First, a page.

NASWD 2: LOW QUALIFICATIONS, 20-64 years
Compared with the other indicators, NASWD 2 (low qualifications, 20-64 years) is based on a very large sample. In the 2010 SEW there were around 35,000 people aged 20-64 years in the sample of whom about 16,000 had qualifications below Certificate III (Datacube Table 10). Furthermore, NASWD 2 changed more rapidly than the other measures examined, particularly the other attainment indicator, NEA 7 (Year 12/certificate II, 20-24 years). NASWD 7 fell by about five percentage points between 2007 and 2010 whereas NEA 7 rose by only two. The continuing decline in the proportion of people with qualifications below Certificate III reflects generational change, whereby older age cohorts with, on average, relatively low qualification levels are being replaced by younger ones with higher qualifications. It may also reflect, in part, access across all ages to continuing education and training opportunities.
Even so, this indicator may benefit most from data pooling to double or even quadruple the sample. On the one hand, combining data over successive years led to mixed benefits, since change over two years could be detected with a similar degree of frequency using either pooled or single year data. On the other hand, data pooling over two years did lead to detection of change at the state/territory level for most jurisdictions and to some detection of change at the national level by 10-year age group or SEIFA quintile.
The discussion of this indicator is similar to that for the other attainment indicator, NEA 7 (Year 12/Certificate II, 20-24 years) except that the population base of 20-64 year olds is much larger and the size and rate of change much greater. Indeed, single-year data for NASWD 2 in 2010 was based on a larger sample (denominator) than that for any of the other indicators even after four-year pooling (Datacube Table 10).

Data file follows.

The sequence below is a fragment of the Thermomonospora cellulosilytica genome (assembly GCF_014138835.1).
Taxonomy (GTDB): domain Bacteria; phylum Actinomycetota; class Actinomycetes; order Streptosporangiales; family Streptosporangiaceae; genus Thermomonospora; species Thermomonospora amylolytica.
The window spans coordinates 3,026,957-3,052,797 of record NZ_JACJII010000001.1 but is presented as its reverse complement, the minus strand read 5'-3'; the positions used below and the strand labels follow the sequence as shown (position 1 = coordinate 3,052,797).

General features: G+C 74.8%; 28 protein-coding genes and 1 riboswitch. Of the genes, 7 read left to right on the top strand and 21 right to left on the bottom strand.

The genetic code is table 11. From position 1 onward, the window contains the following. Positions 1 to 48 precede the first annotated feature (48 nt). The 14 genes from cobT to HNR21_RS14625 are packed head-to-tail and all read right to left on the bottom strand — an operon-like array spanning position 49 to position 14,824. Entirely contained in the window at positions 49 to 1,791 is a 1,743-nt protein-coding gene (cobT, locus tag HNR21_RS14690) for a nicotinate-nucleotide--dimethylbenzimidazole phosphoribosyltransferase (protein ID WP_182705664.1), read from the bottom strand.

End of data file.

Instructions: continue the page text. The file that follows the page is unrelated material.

NATIONAL AND STATE/TERRITORY DATA
At the national level, the proportion of 20 to 64 year olds with qualifications below Certificate III fell from 50.1% in 2007 to 45.4% in 2010 (Datacube Table 1a).
Unlike the indicators measuring participation in education/training and employment, such as NEA 9 (engagement, 15-19 years) and NEA 10 (engagement, 18-24 years), it is not strongly affected by the economic cycle. At the national level, RSEs in 2010 ranged from 0.6% for single and two-year pooled data to 0.4% for four-year pooled data (Table G below). At the national level, the accuracy of this indicator was adequate for measuring annual change (falls) in the proportion of people aged 20-64 years with qualifications below Certificate III between 2008 and 2009 and between 2009 and 2010. Accordingly, single-year and pooled data also recorded statistically significant change over the two years 2008 to 2010 (Datacube Table 1c) .
At the state/territory level, RSEs for single-year data in 2010 ranged from 1.4% to 2.1% in the five largest states: NSW, Victoria, Queensland, SA and WA, and from 3.0% to 3.8% in Tasmania, the NT and the ACT. For the smaller states and territories, RSEs were reduced to below 3% under two-year pooling and around 2% under four-year pooling (Table G below). Virtually no statistically significant changes in attainment were observed over the one-year periods 2008 to 2009 or 2009 to 2010 - the exception was a fall in Victoria between 2009 and 2010 (Datacube Tables 3c). Data pooling over two years led to greater detection of change over the two-year period 2008 to 2010 but these changes were also largely detectable using single-year data. Between 2008 and 2010, both single-year and pooled data recorded six out of eight jurisdictions with significant falls in the indicator (even though the set of jurisdictions differed slightly) (Datacube Tables 2c, 3c, 4c, 5c, 6c, 7c, 8c).